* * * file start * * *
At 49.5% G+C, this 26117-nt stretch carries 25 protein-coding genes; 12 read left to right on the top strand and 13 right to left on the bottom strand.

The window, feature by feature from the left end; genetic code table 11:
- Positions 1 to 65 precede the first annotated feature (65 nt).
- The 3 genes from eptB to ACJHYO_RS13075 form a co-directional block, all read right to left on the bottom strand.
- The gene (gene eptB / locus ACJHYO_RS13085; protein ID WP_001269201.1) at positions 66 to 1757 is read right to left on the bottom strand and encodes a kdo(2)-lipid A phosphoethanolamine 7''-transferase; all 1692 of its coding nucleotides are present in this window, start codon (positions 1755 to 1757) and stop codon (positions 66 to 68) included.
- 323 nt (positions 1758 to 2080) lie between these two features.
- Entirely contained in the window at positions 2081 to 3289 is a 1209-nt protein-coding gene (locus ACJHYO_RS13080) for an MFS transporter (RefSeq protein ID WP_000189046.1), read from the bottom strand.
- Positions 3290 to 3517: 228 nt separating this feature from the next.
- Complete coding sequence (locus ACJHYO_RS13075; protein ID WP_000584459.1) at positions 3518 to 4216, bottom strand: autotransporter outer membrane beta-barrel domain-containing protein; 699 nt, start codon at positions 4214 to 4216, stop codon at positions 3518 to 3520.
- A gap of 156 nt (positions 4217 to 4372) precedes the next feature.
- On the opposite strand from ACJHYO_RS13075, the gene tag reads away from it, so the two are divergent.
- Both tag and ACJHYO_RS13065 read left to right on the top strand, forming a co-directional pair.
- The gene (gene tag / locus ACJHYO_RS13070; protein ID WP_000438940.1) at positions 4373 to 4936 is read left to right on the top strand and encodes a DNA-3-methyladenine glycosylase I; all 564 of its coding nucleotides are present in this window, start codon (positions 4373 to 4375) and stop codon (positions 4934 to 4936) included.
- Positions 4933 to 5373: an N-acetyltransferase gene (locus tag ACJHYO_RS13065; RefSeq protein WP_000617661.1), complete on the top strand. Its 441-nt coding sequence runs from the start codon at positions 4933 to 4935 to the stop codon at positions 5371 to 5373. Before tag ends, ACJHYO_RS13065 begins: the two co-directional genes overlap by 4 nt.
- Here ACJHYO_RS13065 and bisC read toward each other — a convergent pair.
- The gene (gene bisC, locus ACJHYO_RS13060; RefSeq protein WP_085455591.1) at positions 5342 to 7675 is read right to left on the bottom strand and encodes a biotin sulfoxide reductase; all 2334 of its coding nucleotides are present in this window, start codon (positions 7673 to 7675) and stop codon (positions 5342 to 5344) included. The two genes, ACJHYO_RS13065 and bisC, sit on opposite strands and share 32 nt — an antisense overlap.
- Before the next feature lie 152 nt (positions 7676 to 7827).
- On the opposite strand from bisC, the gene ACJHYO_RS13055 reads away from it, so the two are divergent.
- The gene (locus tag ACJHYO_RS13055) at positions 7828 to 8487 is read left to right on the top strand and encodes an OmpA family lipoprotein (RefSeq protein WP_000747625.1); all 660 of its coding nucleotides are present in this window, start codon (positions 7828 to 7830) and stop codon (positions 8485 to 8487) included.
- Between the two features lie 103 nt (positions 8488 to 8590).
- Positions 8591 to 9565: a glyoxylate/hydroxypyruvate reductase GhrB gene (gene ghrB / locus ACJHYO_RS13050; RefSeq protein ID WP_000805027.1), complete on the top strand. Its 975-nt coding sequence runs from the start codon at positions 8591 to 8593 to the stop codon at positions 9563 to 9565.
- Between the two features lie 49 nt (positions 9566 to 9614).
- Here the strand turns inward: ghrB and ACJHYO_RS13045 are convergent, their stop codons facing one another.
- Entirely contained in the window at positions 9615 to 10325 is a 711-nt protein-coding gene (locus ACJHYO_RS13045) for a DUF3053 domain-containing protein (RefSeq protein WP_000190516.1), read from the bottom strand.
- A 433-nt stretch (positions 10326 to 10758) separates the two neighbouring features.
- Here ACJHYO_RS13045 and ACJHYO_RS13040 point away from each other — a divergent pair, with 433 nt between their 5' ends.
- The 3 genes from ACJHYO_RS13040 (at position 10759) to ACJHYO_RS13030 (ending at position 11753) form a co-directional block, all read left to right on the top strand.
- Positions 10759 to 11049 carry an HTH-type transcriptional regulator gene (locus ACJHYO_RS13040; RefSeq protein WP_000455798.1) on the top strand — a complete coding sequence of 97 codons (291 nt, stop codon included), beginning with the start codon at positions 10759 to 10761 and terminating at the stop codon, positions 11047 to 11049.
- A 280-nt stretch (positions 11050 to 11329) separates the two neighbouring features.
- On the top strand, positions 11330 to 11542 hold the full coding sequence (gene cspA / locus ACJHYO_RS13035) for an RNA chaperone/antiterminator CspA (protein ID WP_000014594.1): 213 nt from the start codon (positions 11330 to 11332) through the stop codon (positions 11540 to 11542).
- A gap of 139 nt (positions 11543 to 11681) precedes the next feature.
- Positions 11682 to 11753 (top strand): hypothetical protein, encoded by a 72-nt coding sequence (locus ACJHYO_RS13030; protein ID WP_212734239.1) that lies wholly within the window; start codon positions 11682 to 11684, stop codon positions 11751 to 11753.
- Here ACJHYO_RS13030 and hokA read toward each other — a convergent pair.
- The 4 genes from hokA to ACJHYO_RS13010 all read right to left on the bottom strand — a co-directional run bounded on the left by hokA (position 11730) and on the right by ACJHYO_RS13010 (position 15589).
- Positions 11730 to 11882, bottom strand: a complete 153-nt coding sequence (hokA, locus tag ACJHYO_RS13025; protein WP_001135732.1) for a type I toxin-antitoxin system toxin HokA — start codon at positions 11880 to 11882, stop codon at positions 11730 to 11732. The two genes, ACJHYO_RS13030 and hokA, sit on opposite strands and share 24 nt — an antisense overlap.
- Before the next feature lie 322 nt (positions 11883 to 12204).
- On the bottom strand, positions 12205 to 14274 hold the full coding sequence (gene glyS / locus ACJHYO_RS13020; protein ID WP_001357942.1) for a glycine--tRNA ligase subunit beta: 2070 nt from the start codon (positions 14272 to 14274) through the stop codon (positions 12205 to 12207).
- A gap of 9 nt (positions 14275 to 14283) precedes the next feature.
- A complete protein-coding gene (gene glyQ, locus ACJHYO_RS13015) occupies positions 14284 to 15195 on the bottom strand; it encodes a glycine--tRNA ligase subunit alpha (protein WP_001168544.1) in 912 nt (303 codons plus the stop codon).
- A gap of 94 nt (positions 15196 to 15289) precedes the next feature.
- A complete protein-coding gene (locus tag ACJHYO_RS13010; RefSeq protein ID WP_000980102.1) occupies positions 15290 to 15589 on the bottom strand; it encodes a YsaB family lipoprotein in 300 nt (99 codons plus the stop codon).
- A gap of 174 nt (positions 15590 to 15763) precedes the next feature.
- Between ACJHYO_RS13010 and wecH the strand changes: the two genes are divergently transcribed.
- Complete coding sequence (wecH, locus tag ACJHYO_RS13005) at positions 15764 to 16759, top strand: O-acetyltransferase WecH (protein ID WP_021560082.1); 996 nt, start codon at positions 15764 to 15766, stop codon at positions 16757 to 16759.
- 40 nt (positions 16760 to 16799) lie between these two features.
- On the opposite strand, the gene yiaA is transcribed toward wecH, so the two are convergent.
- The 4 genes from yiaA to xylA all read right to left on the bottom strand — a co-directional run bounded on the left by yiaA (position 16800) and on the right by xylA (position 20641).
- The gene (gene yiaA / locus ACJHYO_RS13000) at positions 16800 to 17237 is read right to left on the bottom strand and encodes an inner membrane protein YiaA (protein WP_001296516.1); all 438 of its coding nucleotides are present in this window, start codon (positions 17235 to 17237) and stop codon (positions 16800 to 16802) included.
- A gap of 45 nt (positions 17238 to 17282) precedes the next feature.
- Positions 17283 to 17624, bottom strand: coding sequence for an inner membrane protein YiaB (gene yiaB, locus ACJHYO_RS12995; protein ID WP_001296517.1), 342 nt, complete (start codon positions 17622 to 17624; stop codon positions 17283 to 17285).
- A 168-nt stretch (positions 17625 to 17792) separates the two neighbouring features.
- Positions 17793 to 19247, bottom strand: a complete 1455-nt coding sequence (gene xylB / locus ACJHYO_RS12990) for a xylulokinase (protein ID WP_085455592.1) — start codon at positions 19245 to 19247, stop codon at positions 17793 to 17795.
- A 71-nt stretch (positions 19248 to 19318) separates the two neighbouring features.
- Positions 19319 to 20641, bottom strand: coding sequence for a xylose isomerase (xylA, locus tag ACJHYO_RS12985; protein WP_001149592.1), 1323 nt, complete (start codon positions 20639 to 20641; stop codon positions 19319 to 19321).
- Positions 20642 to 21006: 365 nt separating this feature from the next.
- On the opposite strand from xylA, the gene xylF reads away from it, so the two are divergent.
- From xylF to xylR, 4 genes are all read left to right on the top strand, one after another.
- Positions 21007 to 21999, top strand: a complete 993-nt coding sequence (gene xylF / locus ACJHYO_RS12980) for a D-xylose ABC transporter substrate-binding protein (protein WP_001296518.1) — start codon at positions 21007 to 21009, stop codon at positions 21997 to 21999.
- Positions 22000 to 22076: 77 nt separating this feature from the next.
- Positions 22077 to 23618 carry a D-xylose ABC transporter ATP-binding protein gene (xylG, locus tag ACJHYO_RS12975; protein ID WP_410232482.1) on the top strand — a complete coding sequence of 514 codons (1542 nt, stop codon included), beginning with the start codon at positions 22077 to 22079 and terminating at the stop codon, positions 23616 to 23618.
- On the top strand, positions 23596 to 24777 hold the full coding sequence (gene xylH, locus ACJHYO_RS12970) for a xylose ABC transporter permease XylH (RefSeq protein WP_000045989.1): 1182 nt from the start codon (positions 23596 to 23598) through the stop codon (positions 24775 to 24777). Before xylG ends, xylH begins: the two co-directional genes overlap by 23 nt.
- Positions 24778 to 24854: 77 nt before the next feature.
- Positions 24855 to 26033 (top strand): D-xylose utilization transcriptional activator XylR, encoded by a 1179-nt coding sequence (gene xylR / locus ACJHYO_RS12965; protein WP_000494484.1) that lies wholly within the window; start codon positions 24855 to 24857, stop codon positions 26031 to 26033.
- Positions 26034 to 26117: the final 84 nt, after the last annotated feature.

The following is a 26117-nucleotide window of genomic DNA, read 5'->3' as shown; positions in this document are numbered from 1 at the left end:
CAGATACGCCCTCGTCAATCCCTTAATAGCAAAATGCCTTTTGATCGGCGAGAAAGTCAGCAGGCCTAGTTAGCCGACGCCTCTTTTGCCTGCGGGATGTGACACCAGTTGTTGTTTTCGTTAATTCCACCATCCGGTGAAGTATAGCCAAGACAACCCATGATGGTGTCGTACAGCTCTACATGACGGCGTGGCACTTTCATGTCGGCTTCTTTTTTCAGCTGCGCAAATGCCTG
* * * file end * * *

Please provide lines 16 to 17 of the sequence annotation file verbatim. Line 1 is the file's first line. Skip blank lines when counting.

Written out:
- The gene (gene bisC, locus ACJHYO_RS13060; RefSeq protein WP_085455591.1) at positions 5342 to 7675 is read right to left on the bottom strand and encodes a biotin sulfoxide reductase; all 2334 of its coding nucleotides are present in this window, start codon (positions 7673 to 7675) and stop codon (positions 5342 to 5344) included. The two genes, ACJHYO_RS13065 and bisC, sit on opposite strands and share 32 nt — an antisense overlap.
- Before the next feature lie 152 nt (positions 7676 to 7827).